These changes have shown measurable results in school climate surveys, where Duvall notes indicators like “student respect” and “adult caring” have gone up from 43 to 53 percent and 75 to 80 percent respectively between 2013 and 2016. According to the district survey plan, ‘student respect’ measures how respectful students are of each other as well as teachers and staff. ‘Adult caring’ measures students’ perceptions about how much teachers and staff appear to care about them and listen to their ideas and opinions.

Additionally, Duvall says as students learn more about social-emotional competencies they give themselves much lower ratings on the skills, something she describes as an improvement in self-awareness. In other words, as students learn more about what’s expected of them in these areas, they begin to recognize their own weak spots and areas for improvement.

Focusing on Teachers

Yet one of the limitations researchers identified with the ways schools implement SEL practices is the heavy focus most leaders put on students—especially when similar expectations are not required of adults. In a 2017 research paper, Anne Gregory from Rutgers University and Edward Fergus, an assistant professor at Temple University, argue that teachers should make an effort to develop their own social and emotional competencies in order to improve their ability to foster students’ understanding of the topic and improve school climate.

“There's a presumption that lies within SEL work with kids that the adults who are invoking it have it themselves,” explained Fergus, in an EdSurge OnAir podcast interview back in April. “We have to be mindful of how we're also building that competency in those sets of adults as well."

Refocusing on teachers is something Duvall has chosen to take up on her campus. During her third year of implementing SEL practices on campus, school leadership decided to focus on developing the staff.

"To know where we were with our own management skills, our own social-emotional awareness skills and taking responsibility—it was really powerful,” says Duvall. “It makes us better educators because when we are faced with challenging situations, we know how to walk through processes and model appropriately.”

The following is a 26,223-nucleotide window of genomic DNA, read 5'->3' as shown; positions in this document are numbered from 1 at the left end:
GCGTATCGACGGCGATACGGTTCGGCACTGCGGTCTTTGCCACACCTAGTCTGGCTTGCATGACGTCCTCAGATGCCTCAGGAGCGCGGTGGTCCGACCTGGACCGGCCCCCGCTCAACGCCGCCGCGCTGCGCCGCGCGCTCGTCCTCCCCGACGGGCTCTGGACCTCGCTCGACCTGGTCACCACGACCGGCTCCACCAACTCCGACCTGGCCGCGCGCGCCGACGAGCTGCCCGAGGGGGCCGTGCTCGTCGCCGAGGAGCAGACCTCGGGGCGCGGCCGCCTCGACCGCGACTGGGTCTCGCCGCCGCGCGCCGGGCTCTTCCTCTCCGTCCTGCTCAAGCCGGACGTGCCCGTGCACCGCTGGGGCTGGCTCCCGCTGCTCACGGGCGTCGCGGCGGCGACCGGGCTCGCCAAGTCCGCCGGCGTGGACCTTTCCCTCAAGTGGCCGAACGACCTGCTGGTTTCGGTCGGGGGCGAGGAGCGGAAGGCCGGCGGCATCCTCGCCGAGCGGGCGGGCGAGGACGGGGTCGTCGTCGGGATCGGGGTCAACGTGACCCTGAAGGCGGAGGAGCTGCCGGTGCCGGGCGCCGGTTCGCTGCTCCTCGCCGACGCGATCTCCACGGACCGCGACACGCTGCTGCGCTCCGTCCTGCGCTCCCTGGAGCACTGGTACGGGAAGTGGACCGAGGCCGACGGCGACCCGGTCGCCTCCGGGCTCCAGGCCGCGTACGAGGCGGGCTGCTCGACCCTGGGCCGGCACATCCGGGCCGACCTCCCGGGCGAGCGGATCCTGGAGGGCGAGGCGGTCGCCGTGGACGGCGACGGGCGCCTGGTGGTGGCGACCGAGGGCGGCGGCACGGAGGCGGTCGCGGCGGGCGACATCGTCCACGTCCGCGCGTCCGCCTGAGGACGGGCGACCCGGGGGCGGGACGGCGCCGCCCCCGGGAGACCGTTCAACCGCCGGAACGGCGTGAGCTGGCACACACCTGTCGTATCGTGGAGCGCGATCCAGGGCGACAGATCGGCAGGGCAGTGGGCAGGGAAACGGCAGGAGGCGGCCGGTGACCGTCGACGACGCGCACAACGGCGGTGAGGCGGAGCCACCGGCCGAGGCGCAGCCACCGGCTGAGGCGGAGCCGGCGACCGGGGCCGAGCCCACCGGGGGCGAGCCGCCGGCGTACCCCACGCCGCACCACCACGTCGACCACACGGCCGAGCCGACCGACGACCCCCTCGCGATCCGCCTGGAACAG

Her team has done a variety of professional development activities to build SEL competencies in teachers. In one session that Duvall describes as “powerful,” teachers gathered in a circle and responded to an essential question about their past jobs.

“The teachers have been working next to each other for the last couple of years, and they didn’t know some of these things... It was like building that personal story,” Duvall explains, noting that she has heard a range of celebratory and gut-wrenching narratives that built connections and understandings between colleagues. “I think it helped each individual to say, ‘I feel comfortable sharing,’ and that in itself is the beginning of social-emotional awareness and taking responsibility.”


If you’re launching a new SEL program or enhancing an existing one, these tips will help you avoid common implementation mistakes.

Social-emotional skills support student achievement, but embedding SEL into the school day can be complex.

If you’re launching a new SEL program or enhancing an existing one, these tips will help you avoid common implementation mistakes.

Read more from Newsela.


“We want to give our students the same opportunity in a safe and comfortable environment,” she continues.

Yet Duvall acknowledges that promoting SEL practices in her school has been an uphill battle. Particularly as the number of students in her school’s classrooms increases, practices such as restorative justice, where educators are meant to respond to negative behavior by implementing positive reinforcements—is something she says teachers “are not that great at yet.” In addition, Duvall notes that teachers, particularly veteran ones, have been “hit” with so many different initiatives over the years they can become disillusioned when new buzzword programs such as “social-emotional learning” become popular practice.

To combat the disillusion and encourage teachers, Duvall says that she has made it a point to show educators the reasons why she adopts new ideas and takes time to show how SEL practices impact school climate and academics. She also creates safe spaces for teachers to voice their concerns.

“You have to enhance the voice in your staff,” says Duvall. “They have to be part of the decision-making. If we are asking our teachers to help build student voice, then how are we building teacher voice?”